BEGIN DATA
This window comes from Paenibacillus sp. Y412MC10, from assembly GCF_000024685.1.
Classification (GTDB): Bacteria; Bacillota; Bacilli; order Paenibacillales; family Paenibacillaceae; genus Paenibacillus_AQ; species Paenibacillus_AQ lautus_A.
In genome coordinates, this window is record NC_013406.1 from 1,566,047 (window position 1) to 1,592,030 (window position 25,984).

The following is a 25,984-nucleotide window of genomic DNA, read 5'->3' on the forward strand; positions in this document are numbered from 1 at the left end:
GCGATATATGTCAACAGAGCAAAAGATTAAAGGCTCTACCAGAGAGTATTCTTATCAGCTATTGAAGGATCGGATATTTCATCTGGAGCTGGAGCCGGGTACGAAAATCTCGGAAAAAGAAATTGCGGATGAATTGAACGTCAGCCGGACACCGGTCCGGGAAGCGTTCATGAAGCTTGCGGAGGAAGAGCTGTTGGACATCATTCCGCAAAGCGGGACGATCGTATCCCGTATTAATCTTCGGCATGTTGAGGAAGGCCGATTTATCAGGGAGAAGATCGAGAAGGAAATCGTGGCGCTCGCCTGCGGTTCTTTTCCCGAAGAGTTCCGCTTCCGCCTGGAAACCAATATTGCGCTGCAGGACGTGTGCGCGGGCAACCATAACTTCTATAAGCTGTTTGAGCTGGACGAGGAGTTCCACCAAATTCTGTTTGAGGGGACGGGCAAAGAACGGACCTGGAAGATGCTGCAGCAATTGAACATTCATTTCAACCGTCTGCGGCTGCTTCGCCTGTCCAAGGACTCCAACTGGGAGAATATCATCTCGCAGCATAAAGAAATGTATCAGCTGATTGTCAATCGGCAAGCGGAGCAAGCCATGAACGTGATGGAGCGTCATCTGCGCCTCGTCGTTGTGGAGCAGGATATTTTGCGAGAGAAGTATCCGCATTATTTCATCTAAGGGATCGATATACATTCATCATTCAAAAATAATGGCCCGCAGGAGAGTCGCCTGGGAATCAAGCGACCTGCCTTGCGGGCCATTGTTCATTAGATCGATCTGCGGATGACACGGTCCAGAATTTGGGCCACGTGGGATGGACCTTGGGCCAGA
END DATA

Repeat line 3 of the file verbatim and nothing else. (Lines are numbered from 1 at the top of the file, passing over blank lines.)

In genome coordinates, this window is record NC_013406.1 from 1,566,047 (window position 1) to 1,592,030 (window position 25,984).